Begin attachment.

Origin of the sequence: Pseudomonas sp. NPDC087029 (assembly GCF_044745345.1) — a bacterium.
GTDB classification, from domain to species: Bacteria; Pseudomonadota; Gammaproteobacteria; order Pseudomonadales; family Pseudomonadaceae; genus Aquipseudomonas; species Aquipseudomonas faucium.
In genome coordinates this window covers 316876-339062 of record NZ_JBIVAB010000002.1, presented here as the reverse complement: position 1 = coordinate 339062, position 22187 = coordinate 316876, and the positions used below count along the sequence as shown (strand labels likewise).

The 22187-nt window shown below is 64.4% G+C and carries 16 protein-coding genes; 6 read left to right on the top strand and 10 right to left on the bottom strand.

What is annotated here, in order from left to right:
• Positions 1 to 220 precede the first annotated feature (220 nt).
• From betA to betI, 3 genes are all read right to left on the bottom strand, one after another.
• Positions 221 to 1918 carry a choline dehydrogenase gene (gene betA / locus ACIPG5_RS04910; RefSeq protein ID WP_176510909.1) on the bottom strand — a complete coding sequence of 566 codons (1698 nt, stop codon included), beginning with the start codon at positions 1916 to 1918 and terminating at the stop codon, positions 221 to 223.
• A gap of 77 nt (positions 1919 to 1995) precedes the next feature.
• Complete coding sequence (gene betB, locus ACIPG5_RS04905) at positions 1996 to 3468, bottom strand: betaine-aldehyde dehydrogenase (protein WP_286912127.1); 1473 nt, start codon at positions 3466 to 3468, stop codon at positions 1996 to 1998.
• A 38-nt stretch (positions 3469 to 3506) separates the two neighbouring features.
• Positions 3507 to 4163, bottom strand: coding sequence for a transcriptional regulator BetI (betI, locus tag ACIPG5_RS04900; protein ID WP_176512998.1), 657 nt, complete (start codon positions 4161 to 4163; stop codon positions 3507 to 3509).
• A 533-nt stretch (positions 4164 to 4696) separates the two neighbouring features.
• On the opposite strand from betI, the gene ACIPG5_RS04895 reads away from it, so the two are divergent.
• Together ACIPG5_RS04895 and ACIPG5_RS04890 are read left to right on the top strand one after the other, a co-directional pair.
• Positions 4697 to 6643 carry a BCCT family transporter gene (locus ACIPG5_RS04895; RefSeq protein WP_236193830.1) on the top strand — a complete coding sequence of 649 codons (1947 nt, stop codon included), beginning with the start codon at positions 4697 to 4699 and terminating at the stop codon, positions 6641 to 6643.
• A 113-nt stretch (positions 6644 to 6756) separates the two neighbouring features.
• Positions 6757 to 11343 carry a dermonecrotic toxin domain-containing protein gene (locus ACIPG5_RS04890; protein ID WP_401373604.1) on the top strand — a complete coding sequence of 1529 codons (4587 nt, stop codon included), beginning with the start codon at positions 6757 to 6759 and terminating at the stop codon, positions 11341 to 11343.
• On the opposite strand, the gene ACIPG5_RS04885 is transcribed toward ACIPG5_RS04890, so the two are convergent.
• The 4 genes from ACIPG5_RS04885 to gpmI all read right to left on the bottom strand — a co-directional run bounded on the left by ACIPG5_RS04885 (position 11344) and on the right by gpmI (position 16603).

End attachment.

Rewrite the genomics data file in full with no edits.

Origin of the sequence: Pseudomonas sp. NPDC087029 (assembly GCF_044745345.1) — a bacterium.
GTDB classification, from domain to species: Bacteria; Pseudomonadota; Gammaproteobacteria; order Pseudomonadales; family Pseudomonadaceae; genus Aquipseudomonas; species Aquipseudomonas faucium.
In genome coordinates this window covers 316876-339062 of record NZ_JBIVAB010000002.1, presented here as the reverse complement: position 1 = coordinate 339062, position 22187 = coordinate 316876, and the positions used below count along the sequence as shown (strand labels likewise).

The 22187-nt window shown below is 64.4% G+C and carries 16 protein-coding genes; 6 read left to right on the top strand and 10 right to left on the bottom strand.

What is annotated here, in order from left to right:
• Positions 1 to 220 precede the first annotated feature (220 nt).
• From betA to betI, 3 genes are all read right to left on the bottom strand, one after another.
• Positions 221 to 1918 carry a choline dehydrogenase gene (gene betA / locus ACIPG5_RS04910; RefSeq protein ID WP_176510909.1) on the bottom strand — a complete coding sequence of 566 codons (1698 nt, stop codon included), beginning with the start codon at positions 1916 to 1918 and terminating at the stop codon, positions 221 to 223.
• A gap of 77 nt (positions 1919 to 1995) precedes the next feature.
• Complete coding sequence (gene betB, locus ACIPG5_RS04905) at positions 1996 to 3468, bottom strand: betaine-aldehyde dehydrogenase (protein WP_286912127.1); 1473 nt, start codon at positions 3466 to 3468, stop codon at positions 1996 to 1998.
• A 38-nt stretch (positions 3469 to 3506) separates the two neighbouring features.
• Positions 3507 to 4163, bottom strand: coding sequence for a transcriptional regulator BetI (betI, locus tag ACIPG5_RS04900; protein ID WP_176512998.1), 657 nt, complete (start codon positions 4161 to 4163; stop codon positions 3507 to 3509).
• A 533-nt stretch (positions 4164 to 4696) separates the two neighbouring features.
• On the opposite strand from betI, the gene ACIPG5_RS04895 reads away from it, so the two are divergent.
• Together ACIPG5_RS04895 and ACIPG5_RS04890 are read left to right on the top strand one after the other, a co-directional pair.
• Positions 4697 to 6643 carry a BCCT family transporter gene (locus ACIPG5_RS04895; RefSeq protein WP_236193830.1) on the top strand — a complete coding sequence of 649 codons (1947 nt, stop codon included), beginning with the start codon at positions 4697 to 4699 and terminating at the stop codon, positions 6641 to 6643.
• A 113-nt stretch (positions 6644 to 6756) separates the two neighbouring features.
• Positions 6757 to 11343 carry a dermonecrotic toxin domain-containing protein gene (locus ACIPG5_RS04890; protein ID WP_401373604.1) on the top strand — a complete coding sequence of 1529 codons (4587 nt, stop codon included), beginning with the start codon at positions 6757 to 6759 and terminating at the stop codon, positions 11341 to 11343.
• On the opposite strand, the gene ACIPG5_RS04885 is transcribed toward ACIPG5_RS04890, so the two are convergent.
• The 4 genes from ACIPG5_RS04885 to gpmI all read right to left on the bottom strand — a co-directional run bounded on the left by ACIPG5_RS04885 (position 11344) and on the right by gpmI (position 16603).